“Well, I’m sure you’ve all heard the news. Apparently reports say that there will be an earthquake tomorrow. So Dolores’ parents were right, and in fact, the school will be closed tomorrow. Your spelling test will just have to be taken another time, hopefully sooner rather than later.”
The entire class cheered, getting up on desks and throwing papers.
“I didn’t want to take a spelling test anyways!”
   “Settle down!” The teacher yelled, “You still have class today, so I expect you to pay attention.”

   On the way home from school, the children walking with Dolores started to talk about their plans.
   “My parents are taking me to the lake and we’ll spend the day with my grandparents.” one boy said.
   “Aw man, that sounds awesome! I was going to go skateboarding with my dog and sister.” another one said.
   “I’m going to the beach!” a third one replied.
   “Well I know what none of us are doing.” Dolores turned to them. “None of us are taking a spelling test tomorrow!”
   Once again the kids were cheering Dolores on as she parted from the group to head down her street. Things were working out pretty sweet.

   “Honey, can you get some more paper cups from the kitchen?” Sandra called to her daughter.
   “Sure thing, mom!” Dolores didn’t bother putting on shoes as she walked outside to hand her mom the cups. It was a gorgeous day, and the barbeque was in full swing. Many of her classmates were there too, running barefoot in the grass while the sun started to dip into the east horizon.
   Dolores sat down with another burger, enjoying the warm breeze. The whole neighborhood was out talking and laughing, no one had gone into work today. It was a perfect day.

Junior Xavier Downs:

Poem Title: Prologue

I see people as books, filled with unlimited stories and memories from their lifetimes. Page after page, success after tragedy, loss after gain, our chapters define our lives and endings. Each of us have our own books of life, and whether we share them with others, or keep them shut and on the shelf, is up to us, the authors. We are the authors of our own stories, the keeper of our own secrets, the decryptors of the codes within our hearts. If people are like books, then that means that the world is like a library, filled with countless novels on love, horror, mystery and poetry, oh the poetry. Now I’m not the type of guy to check out a book every month, and return it, one and done, no. If I find a book worth reading, I study it, all of it, each word, each chapter, over and over. I then find the next book in the series and do the same, I cherish each one. Now some people say that they are open books, or more specifically, their hearts are, open to whomever dare read and get lost to the scripture. I am an open book, but my book is written in a language that I don’t understand. That’s why I search the library every day, walking every aisle, looking through every book, trying to find the one with the same text, same words, so that when I find the book, I will find the author. Now she, she and I will be the answers to each other’s codes. She and I, we will be the authors of the most epic love story there will ever be. We will be each other’s editors and audience. And I promise to not judge you by your cover, by your bruised corners or your creased pages, but on your silk-feeling interior and the beautiful handwritten calligraphy inside your book. I won’t love you based on your word count or your word choice or on the markings of what was once your words are now erased. We all make mistakes, all of us, we get so lost in the words of the story that sometimes, we forget who we are, where we came from. We make mistakes, that’s why we have erasers on our pencils, and the delete button on our keyboards, and, AutoCorrect. I will love you for your overwhelming beauty and charm, no matter how many red lines on the bottom of your words or the inaccuracy or unreliability of your sources. I will love you for you, whenever we find each other. I will read your book 20 times before I get to say that I’m your biggest fan, and I’ll have memorized each and every word of your chapters, before we start to write our own. So one day, I’ll be roaming the halls, looking through the novels, and I’ll see you, in the corner of the room, drinking coffee and reading Twain or Rowling or Seuss or whatever, and you’ll look up, our eyes will meet, and sparks will fly. I will walk up to you, stupid stride, goofy face and all, stick out my hand and say “Hi, I’m Xavier, and I’ve been looking for you my whole life.” You’ll smile at my gesture, shake my hand and say “Hi, I’m-”   To be continued…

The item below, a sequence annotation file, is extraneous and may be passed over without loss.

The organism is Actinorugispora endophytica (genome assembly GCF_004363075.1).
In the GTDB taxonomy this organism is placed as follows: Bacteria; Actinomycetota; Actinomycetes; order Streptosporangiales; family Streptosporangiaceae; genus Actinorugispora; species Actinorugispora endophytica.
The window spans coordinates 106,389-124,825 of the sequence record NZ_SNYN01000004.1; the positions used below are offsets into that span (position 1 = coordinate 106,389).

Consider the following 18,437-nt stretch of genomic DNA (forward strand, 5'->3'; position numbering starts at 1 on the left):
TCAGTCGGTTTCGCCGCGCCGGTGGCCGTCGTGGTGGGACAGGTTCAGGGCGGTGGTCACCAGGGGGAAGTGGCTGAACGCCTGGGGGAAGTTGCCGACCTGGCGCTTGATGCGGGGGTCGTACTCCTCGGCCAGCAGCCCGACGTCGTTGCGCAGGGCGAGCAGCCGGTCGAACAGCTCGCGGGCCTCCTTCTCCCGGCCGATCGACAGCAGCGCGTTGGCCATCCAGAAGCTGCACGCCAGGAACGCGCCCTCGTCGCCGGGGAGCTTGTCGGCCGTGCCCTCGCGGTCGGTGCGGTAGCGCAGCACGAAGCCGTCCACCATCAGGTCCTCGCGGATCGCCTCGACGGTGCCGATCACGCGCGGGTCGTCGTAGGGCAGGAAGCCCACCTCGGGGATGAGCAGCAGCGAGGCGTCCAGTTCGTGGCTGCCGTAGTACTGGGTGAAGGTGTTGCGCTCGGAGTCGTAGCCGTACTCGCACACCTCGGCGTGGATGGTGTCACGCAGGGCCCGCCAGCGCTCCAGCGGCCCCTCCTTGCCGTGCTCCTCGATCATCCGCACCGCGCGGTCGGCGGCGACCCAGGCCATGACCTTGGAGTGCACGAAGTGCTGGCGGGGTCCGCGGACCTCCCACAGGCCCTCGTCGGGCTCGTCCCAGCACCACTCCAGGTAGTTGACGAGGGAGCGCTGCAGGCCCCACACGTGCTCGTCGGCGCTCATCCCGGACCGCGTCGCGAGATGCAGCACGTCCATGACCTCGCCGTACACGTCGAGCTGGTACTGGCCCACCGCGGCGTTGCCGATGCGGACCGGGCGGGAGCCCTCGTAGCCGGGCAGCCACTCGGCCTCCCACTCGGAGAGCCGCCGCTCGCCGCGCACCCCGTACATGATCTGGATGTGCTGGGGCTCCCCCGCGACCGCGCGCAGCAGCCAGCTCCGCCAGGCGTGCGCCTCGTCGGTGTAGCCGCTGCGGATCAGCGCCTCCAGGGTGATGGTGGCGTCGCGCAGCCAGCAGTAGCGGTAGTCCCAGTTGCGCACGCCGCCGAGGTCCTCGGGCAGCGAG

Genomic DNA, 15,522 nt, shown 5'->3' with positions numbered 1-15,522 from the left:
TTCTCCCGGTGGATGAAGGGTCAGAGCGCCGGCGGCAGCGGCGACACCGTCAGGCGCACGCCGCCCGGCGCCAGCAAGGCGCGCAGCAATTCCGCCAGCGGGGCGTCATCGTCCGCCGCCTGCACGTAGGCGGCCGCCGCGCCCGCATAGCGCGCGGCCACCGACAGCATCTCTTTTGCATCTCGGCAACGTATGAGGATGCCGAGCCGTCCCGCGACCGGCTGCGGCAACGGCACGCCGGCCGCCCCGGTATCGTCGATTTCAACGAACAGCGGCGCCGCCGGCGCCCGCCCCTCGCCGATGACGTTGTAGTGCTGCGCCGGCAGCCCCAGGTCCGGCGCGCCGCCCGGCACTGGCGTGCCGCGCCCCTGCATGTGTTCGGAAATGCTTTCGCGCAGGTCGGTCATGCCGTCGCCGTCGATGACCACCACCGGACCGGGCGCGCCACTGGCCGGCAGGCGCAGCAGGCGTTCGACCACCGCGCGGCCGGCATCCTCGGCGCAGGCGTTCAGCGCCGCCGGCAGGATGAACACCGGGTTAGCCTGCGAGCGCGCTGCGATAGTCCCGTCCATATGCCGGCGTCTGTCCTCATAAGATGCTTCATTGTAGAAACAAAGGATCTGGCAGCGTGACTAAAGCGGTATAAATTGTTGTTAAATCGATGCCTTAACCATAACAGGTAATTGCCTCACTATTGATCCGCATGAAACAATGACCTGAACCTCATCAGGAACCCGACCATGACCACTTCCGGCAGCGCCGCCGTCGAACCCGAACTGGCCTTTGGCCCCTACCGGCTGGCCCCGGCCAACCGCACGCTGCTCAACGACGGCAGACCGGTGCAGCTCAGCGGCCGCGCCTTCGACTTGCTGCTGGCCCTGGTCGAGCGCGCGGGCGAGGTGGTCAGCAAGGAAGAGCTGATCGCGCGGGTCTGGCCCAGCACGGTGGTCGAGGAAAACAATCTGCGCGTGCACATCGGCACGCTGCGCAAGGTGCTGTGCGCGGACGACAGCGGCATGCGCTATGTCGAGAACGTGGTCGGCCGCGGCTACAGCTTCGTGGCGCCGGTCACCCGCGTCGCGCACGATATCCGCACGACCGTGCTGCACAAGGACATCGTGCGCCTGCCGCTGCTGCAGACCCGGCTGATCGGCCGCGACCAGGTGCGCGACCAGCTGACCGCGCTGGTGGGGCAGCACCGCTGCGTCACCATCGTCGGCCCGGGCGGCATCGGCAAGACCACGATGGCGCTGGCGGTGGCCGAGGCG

Sophomore Tatum Jenkins

Poem Title: Star Crossed

I’m floating
Intertwining with the stars
The sky has so many shades of color
Deep ocean blue
Sunset purple
Pine green
I’m intergalactic
My soul doesn’t belong anywhere
I’m not a person
I’m not a body
I’m stars
Twinkling, bright stars
My eyes are an endless galaxy
My hair, a solar system
My toes and fingers, planets
I see a soul that fits with mine
We touch so softly that our
galaxies remain separate
Yet we are
Star Crossed